You see, I was worried about hardware, meaning gear, when I should have been more worried about software, meaning attributes, knowledge, and skills. Make no mistake: A baseline of quality, reliable gear does matter. Lifesaving gear that is reliable is a must. However, beyond reliability and baseline function of hardware, well cultivated attributes, knowledge, and skills are what will carry the day. This seems so evident, yet we overlook it constantly. I play guitar a bit, but I’m not going to blow anyone’s doors off with my axe skills. If you were to give me Eric Clapton’s nicest guitar, and gave him an $80 pawn-shop Fender Squire, who do you suppose is going to sound better? I’d put my money on Slowhand, regardless of gear. Likewise, you could give me the nicest and fanciest race pistol in existence, but if I’m shooting any kind of test of marksmanship against guys like Jerry Miculek, Rob Leatham, or Ben Stoeger (Note: Those are Eric Clapton-level pistol shooters.) with bone stock $400 pistols, I’m getting whipped convincingly.
It’s pretty clear that technical skill is important, but savvy, guile, and judgment are perhaps the paramount assets we should be striving to develop. I’m a relatively big, physically imposing guy. I can fight and shoot passably well compared to the general populace. None of that does me any good if I’m pumping gas with my head buried in my phone and a 120 lb crackhead fractures my skull with a tire iron, or if I let a carjacker get close enough to me to put his screwdriver to my throat because he feigned that he was selling tire and wheel cleaner as he approached me in a parking lot. My sub-1.2 second draw to first shot or 0.2 second split times (time between shots) aren’t helpful if I don’t understand when I am legally permitted to use lethal force. If I execute that draw to first shot and split times in a legally and morally unjustifiable manner, I’m just rushing to jail-time. In fact, being ignorant and wrong with lots of speed is probably worse than just being wrong, because it’s a lot harder to get on the brakes in time.
Let’s define a couple important terms when discussing knowledge and skills: “technical” and “tactical.” The word “tactical” is especially abused these days, as it seems everything from sunglasses to toilet paper are marketed as “tactical.” Technical: How to perform a task. Simple. Tactical=tactics: What task to perform, where, when, and why. Tell your friends to stop calling their coffee mug “tactical.” Put another way: Technical skill is how a person moves their body to perform a task. Tactical Skill is when a person makes decisions and takes actions in a given situation to gain an advantage.
Making a List, Checking It Twice…
Here’s a list of some gadgets a citizen serious about self-defense could purchase to carry daily:
- Handheld flashlight
- Less-lethal tool such as OC/pepper spray
- Life-saving medical gear (ex: tourniquet, pressure dressing, chest seal)
- Reliable handgun with adequate sights and manageable trigger
- Quality holster
- Small fixed-blade knife
Fortunately, in most places in America you could pick nearly all of the above up in an afternoon, budget permitting.* That’s easy and fun, but let’s not delude ourselves into thinking that once we have the gadgets we’re “ready.” I generally have all of the above about my person, but that alone is insufficient.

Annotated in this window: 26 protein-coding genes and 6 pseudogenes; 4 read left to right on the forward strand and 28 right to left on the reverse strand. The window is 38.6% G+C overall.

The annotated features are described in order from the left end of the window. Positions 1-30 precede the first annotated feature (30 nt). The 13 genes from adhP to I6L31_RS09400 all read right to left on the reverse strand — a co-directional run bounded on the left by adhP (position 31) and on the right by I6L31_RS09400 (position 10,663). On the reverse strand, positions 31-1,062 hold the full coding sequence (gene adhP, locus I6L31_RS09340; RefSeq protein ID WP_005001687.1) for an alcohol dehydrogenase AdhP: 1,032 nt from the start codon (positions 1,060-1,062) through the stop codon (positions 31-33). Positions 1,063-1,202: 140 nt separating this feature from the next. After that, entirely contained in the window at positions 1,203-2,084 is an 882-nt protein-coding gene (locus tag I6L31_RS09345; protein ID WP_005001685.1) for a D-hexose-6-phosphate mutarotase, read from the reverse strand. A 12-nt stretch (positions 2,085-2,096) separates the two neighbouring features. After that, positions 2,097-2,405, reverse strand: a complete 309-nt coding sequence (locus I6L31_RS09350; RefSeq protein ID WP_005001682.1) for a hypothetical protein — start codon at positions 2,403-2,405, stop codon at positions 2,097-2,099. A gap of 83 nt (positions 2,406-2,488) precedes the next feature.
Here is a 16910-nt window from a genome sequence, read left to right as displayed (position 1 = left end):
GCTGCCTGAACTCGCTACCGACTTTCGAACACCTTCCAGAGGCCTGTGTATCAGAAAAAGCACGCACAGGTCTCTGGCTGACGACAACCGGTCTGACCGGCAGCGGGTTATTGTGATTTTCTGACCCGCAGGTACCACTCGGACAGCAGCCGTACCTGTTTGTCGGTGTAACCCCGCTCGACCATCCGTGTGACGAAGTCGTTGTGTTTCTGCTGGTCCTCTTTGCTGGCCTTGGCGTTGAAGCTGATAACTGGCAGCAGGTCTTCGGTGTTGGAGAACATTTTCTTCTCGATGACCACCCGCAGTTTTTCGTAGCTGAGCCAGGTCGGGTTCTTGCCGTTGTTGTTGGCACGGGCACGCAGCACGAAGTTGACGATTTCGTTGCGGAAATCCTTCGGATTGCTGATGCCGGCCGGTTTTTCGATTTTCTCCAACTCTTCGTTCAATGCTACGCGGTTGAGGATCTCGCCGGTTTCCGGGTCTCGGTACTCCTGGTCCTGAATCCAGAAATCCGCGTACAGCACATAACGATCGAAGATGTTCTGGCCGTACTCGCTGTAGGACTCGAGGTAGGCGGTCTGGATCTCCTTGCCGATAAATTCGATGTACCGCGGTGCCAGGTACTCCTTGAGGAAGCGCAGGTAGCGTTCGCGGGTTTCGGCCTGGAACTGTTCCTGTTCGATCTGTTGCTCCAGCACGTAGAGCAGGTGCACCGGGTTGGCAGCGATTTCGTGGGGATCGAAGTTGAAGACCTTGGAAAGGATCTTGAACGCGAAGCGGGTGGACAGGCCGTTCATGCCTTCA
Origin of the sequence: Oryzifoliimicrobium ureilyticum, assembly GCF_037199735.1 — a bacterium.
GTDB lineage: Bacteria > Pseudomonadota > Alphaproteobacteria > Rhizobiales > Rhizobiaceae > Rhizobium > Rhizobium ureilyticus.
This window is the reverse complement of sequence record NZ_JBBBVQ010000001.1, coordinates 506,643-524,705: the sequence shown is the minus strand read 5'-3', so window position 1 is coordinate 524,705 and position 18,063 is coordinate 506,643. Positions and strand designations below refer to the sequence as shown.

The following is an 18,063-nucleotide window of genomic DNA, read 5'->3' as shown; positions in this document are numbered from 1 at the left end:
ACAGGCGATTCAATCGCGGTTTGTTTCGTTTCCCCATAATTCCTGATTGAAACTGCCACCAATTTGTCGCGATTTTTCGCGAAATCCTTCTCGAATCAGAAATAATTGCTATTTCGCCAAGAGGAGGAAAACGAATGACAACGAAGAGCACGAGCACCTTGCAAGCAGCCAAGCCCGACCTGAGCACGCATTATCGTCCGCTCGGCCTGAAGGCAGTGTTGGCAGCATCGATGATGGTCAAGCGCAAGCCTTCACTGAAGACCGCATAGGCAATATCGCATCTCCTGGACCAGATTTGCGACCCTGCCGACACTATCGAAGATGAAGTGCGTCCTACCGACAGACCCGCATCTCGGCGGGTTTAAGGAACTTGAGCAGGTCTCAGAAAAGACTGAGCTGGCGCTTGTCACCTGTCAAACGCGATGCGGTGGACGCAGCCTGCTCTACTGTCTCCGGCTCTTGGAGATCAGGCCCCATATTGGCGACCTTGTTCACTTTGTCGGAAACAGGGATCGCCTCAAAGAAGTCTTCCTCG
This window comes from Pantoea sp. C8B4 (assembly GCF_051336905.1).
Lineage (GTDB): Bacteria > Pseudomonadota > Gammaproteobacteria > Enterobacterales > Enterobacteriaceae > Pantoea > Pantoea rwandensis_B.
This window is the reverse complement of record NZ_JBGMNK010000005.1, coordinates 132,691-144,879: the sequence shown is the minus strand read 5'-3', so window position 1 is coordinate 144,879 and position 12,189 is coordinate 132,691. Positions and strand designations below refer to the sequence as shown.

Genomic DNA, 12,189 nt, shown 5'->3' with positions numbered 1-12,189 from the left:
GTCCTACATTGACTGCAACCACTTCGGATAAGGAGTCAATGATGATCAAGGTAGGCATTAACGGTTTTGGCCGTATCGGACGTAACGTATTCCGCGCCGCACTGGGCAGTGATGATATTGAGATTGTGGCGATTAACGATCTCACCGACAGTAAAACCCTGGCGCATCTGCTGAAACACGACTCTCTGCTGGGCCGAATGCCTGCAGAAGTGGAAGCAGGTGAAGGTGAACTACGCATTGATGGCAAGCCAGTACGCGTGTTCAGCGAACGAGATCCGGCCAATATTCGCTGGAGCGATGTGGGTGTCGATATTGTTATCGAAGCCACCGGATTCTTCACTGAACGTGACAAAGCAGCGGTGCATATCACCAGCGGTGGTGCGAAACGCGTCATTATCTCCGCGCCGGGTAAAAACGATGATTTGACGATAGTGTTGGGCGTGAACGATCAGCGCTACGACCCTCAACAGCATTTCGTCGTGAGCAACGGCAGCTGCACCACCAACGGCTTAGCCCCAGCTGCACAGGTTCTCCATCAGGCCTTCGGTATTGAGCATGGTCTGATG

*Most quality holster makers, like PHLster, Dark Star Gear, JM Custom Kydex, Henry Holsters, and Tenicor aren’t stocked in gun shops and sporting goods stores (where the holster selections are typically suboptimal). So it may take a few days to a couple weeks to get your quality holster in via internet order.
Now, here are some knowledge, skills, and attributes in which a citizen serious about self-defense should cultivate proficiency or understanding:
- Baseline technical skill with all the above tools
- Laws on use of force
- Understanding what constitutes realistic violent threats in the context of your lifestyle
- How to pay attention and what to pay attention to
- Pre-assault indicators
- Verbals skills to seize initiative in interactions and steer or de-escalate as needed
- Empty-handed fighting skills
- Physical fitness
- Timing (When to do the thing)
- Spatial intelligence (When to: seek cover, create distance, close, or “stand and deliver”)
- Poise (Ability to remain calm, think coherently, and act intelligently under duress)
Do you think perhaps it will take a bit more time and effort to develop the knowledge and skills than it will to acquire the tools? I think so too. In my work with Citizens Defense Research, teaching applied violence concepts to the public, I codify the goals for virtually any self-defense scenario to be, sequentially: avoid, deter, recognize, prevail. Notice that gear, and to large degree technical skill, only really come into play if the software programs of avoidance, deterrence, and recognition partially or wholly fail, and we need to go into the prevail phase. The better you upgrade your software of tactical awareness, judgment, and “soft-skills” like verbal agility, mental poise, etc., the lower the likelihood you’ll need your hardware and “hard-skills” like take-down defense, striking, shooting, etc.
I understand that gear is fun, and I like fun. I like gear. Cool gadgets are…cool. I certainly have my share of cool gadgets and superfluously upgraded tools and gear. Still, we must always be mindful for whether or not we are cultivating those soft skills that, at best forestall the need to use our hard skills and gear, or at worst enable us to use our hard skills and gear prudently and expertly to protect ourselves and our loved ones. We must never forget that our most useful gadget rests between our ears, and we should continually upgrade it as eagerly as we do the other gadgets upon which we depend.